'Gay' rights group to Supremes: Don't let people vote Lawyers try to cut California marriage amendment from ballot
Homosexual-rights advocates have asked California's Supreme Court to block citizens from voting this fall on a measure voters originally brought to the ballot: Proposition 8, the California Marriage Protection Act.
Proposition 8, so labeled when Secretary of State Debra Bowen certified it earlier this month for placement on the Nov. 4 ballot, is a constitutional amendment that states, "Only marriage between a man and a woman is valid or recognized in California." The amendment was created by voter initiative with the signatures of 1.1 million voters, more than the required 694,354 needed to place an issue on the ballot.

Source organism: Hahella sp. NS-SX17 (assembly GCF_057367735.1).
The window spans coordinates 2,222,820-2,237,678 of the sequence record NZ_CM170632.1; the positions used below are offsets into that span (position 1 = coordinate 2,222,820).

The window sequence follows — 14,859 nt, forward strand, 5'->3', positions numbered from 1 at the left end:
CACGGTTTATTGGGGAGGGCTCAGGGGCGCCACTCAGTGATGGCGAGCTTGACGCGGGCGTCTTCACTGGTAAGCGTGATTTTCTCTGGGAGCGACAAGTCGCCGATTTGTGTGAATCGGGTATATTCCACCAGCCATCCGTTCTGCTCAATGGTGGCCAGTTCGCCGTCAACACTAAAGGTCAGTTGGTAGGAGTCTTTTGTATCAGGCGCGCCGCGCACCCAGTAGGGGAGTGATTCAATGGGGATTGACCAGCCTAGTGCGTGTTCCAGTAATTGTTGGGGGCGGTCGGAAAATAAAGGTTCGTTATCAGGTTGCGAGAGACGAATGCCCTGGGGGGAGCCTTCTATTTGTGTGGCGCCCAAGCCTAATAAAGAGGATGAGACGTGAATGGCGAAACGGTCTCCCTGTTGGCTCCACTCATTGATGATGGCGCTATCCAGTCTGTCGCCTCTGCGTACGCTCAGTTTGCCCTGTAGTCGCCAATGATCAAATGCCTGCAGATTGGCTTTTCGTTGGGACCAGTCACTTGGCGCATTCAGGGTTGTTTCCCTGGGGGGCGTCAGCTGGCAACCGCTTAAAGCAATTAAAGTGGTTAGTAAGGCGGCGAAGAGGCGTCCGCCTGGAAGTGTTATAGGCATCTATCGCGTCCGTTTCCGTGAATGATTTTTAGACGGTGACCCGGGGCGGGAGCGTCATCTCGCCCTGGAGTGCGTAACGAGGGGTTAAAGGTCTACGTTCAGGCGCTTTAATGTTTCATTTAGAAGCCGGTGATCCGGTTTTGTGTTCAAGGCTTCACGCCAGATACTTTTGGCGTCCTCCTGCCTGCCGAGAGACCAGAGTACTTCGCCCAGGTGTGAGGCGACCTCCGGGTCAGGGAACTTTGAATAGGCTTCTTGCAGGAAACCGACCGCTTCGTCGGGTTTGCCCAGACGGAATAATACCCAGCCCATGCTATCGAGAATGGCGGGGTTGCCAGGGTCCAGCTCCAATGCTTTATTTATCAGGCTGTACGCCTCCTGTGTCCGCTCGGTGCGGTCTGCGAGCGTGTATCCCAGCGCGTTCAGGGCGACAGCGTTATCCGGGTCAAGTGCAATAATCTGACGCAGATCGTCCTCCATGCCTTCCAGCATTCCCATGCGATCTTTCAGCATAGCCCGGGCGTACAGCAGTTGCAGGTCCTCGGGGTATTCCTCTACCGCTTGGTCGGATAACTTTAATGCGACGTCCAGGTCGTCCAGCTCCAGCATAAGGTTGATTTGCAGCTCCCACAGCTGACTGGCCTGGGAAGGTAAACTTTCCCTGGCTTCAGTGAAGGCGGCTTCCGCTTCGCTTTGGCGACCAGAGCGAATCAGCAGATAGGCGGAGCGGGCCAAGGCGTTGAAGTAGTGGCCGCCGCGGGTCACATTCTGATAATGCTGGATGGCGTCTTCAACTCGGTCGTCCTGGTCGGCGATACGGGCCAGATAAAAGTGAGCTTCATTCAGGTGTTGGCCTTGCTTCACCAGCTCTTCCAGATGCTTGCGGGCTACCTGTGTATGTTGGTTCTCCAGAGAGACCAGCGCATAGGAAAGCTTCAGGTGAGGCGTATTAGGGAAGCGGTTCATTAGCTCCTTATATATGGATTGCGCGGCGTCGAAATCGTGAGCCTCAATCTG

Lawyers representing the ACLU and the homosexual-rights group Equality California, however, filed a petition earlier this month in the state's highest court to strike Proposition 8 from the ballot. The opponents claimed the measure is not merely an amendment, but a revision, which a lawyer told WND is defined as a radical rewrite of the Constitution that would drastically upset the social fabric of California and require convening a constitutional convention to approve.
Liberty Counsel founder Mathew Staver told WND that if there was any radical reconstruction of California's social fabric, it was done last month when the state Supreme Court ignored over a century of precedent in the its definition of marriage with a 4-3 ruling that deemed a law defining marriage between one man and one woman unconstitutional.